Geographical patterns of evapotranspiration

Assuming that moisture is available, evapotranspiration is dependent primarily on the availability of solar energy to vaporize water. Evapotranspiration therefore varies with latitude, season of year, time of day, and cloud cover. Most of the evapotranspiration of water on the Earth's surface occurs in the subtropical oceans (Figure 1). In these areas, high quantities of solar radiation provide the energy required to convert liquid water into a gas. Evapotranspiration generally exceeds precipitation on middle and high latitude landmass areas during the summer season. Once again, the greater availability of solar radiation during this time enhances the evapotranspiration process.

caption Figure 1. Mean Annual Potential Evapotranspiration. Source: UNEP World Atlas of Desertification

Estimates of average nationwide evapotranspiration for the conterminous United States range from about 40 percent of the average annual precipitation in the Northwest and Northeast to close to 100 percent in the Southwest. During a drought, the significance of evapotranspiration is magnified, because evapotranspiration continues to deplete the limited remaining water supplies in lakes and streams and the soil.

The lower 5 miles of the atmosphere transports an average of about 40,000 billion gallons of water vapor over the conterminous United States each day. Slightly more than 10 percent of this moisture, however, is precipitated as rain, sleet, hail, or snow. The greatest proportion, about 67 percent, is returned to the atmosphere through evapotranspiration. About 29 percent is discharged from the conterminous United States as surface-water flowing into the Pacific and Atlantic Oceans and across the borders into Canada and Mexico, about 2 percent is discharged as groundwater outflow, and about 2 percent is consumed by people, animals, plants, and used for industrial and commercial processes. For most of the United States, evaporation returns less moisture to the atmosphere than does transpiration. Globally, evaporation processes are resposible for an overwhelming majority of the water returned to the atmosphere.

Related terms

Actual evapotranspiration (AE or AET) is the quantity of water that is actually removed from a surface due to the processes of evaporation and transpiration.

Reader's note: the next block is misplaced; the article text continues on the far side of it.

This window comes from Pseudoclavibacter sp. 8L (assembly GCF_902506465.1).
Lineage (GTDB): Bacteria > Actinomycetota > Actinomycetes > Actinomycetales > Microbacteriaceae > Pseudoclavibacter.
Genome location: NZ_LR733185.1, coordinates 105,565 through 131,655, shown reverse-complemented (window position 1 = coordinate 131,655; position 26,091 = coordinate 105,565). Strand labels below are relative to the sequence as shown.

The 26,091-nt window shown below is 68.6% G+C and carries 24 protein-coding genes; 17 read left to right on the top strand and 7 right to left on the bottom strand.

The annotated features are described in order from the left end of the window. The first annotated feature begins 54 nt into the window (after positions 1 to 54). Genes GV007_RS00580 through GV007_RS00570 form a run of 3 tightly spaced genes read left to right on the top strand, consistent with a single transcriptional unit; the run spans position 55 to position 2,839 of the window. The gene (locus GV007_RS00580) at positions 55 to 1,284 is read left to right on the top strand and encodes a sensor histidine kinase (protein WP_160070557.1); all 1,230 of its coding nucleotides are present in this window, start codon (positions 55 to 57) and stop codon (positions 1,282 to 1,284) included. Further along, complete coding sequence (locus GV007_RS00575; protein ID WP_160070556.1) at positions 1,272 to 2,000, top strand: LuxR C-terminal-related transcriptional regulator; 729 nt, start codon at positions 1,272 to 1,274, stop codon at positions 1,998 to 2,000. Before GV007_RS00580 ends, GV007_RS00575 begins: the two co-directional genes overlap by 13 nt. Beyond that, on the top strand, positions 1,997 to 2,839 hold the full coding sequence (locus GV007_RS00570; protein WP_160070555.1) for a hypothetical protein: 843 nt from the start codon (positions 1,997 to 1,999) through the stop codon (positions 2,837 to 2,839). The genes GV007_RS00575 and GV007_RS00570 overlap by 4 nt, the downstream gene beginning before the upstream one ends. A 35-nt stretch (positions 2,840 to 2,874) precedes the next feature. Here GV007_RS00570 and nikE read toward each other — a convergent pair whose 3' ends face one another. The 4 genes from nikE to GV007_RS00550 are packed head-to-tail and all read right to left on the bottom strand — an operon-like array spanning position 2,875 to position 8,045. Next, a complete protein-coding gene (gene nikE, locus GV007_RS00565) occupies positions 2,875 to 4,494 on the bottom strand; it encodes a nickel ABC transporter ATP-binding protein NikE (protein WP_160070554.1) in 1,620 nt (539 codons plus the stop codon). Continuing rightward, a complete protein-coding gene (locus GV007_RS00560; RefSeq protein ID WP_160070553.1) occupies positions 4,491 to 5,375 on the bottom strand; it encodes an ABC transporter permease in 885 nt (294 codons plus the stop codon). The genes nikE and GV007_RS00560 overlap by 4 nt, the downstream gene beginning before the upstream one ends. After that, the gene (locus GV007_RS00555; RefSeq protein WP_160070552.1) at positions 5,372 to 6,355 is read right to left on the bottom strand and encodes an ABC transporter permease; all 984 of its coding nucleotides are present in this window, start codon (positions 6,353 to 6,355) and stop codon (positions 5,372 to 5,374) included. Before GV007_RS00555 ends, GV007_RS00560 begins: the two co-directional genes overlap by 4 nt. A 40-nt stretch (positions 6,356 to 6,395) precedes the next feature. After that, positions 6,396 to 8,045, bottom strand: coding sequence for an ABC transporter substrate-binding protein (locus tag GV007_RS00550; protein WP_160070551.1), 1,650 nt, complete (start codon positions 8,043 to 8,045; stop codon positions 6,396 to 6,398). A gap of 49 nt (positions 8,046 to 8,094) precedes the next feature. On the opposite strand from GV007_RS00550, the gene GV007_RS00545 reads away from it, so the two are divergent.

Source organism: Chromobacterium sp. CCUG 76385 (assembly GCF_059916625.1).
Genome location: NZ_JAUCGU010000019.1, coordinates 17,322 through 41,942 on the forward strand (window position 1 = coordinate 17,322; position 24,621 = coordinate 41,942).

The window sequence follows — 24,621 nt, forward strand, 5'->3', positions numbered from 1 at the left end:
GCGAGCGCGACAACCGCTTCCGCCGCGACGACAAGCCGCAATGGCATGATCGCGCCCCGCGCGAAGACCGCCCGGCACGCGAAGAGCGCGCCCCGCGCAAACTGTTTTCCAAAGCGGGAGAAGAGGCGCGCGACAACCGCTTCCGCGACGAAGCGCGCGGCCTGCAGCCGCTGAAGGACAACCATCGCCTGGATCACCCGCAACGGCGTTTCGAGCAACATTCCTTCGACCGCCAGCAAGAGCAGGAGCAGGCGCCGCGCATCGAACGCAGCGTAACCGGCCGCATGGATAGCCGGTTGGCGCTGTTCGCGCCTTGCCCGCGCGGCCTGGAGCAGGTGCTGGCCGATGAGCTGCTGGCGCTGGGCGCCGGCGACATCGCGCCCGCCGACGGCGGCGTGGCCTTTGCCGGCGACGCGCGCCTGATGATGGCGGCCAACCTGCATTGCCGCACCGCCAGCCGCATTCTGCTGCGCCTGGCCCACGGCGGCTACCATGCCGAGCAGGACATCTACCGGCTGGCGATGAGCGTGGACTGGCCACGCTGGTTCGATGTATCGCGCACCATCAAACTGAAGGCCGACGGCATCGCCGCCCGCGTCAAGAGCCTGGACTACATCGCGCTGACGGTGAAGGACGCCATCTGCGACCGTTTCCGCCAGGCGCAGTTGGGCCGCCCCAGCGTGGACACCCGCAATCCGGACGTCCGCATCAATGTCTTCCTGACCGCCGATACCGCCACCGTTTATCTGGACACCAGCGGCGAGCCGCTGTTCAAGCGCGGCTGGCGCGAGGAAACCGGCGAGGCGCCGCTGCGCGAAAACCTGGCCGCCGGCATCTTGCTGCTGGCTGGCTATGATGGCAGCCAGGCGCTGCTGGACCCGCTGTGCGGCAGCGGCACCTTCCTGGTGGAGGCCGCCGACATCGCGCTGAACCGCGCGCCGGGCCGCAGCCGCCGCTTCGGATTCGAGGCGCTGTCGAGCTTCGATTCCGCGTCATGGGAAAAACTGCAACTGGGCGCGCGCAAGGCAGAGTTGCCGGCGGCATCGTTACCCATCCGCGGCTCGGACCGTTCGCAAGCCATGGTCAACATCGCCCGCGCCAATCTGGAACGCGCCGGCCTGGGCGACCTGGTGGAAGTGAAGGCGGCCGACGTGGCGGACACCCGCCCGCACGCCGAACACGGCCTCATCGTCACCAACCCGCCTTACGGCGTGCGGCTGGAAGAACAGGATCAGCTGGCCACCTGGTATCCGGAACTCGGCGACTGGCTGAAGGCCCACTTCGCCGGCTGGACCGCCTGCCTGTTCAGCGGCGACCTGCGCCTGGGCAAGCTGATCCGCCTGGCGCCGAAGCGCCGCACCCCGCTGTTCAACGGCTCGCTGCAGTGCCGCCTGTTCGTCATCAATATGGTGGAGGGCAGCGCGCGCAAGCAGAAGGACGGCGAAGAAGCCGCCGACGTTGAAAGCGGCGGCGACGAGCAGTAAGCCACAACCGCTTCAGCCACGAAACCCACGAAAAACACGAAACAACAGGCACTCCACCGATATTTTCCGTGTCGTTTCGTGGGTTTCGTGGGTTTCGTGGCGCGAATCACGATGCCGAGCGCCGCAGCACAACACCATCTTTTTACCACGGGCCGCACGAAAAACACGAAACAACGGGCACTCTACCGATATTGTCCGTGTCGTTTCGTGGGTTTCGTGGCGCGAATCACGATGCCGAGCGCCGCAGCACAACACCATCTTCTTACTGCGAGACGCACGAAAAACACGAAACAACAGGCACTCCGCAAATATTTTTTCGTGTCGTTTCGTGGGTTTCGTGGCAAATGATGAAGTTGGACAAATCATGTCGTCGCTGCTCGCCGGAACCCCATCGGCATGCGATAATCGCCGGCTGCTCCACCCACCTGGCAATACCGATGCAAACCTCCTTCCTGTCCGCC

Potential evapotranspiration or PE is a measure of the ability of the atmosphere to remove water from the surface through the processes of evaporation and transpiration assuming no control on water supply. Since PET assumes that water availability is unlimited, vegetation would never reach the wilting point (the point in which there is not enough water left in the soil for a plant to transpire). Therefore, the only limit to the transpiration rate of the plant is due to the physiology of the plant and not due to any atmospheric or soil moisture restrictions. Therefore, PET is considered the maximum ET rate possible with a given set of meteorological and physical parameters. On this basis, any irrigation that supplies more water than PET can accommodate could be viewed as wasted water.

Evapotranspiration (ET) is also sometimes discussed in terms of consumptive water use.

The overall resistance to water vapor transport due to soil, plant and surface factors is often termed bulk surface resistance.

Further Reading

  • Dingman, S.L.1994. Physical Hydrology. Upper Saddle River, NJ: Prentice Hall.
  • Geiger, R., R.H. Aron, and P. Toddhunter. 2003. The Climate Near The Ground, 6th Ed. New York: Rowman and Littlefield.
  • Hansen, V.E., O.W. Israelsen, and G.E. Stringham. 1980. Irrigation Principles and Practices 4th Edition. New York, NY: John Wiley and Sons, Inc.
  • Knapp, H.V. 1985. Evaporation and Transpiration. In Handbook of Applied Meteorology, ed. D.D. Houghton, pp 537-554. New York: John Wiley and Sons, Inc.
  • Watson, I. and A.D. Burnett. 1995. Hydrology: An environmental approach. Boca Raton, FL: CRC Press.


Burba, G. (2013). Evapotranspiration. Retrieved from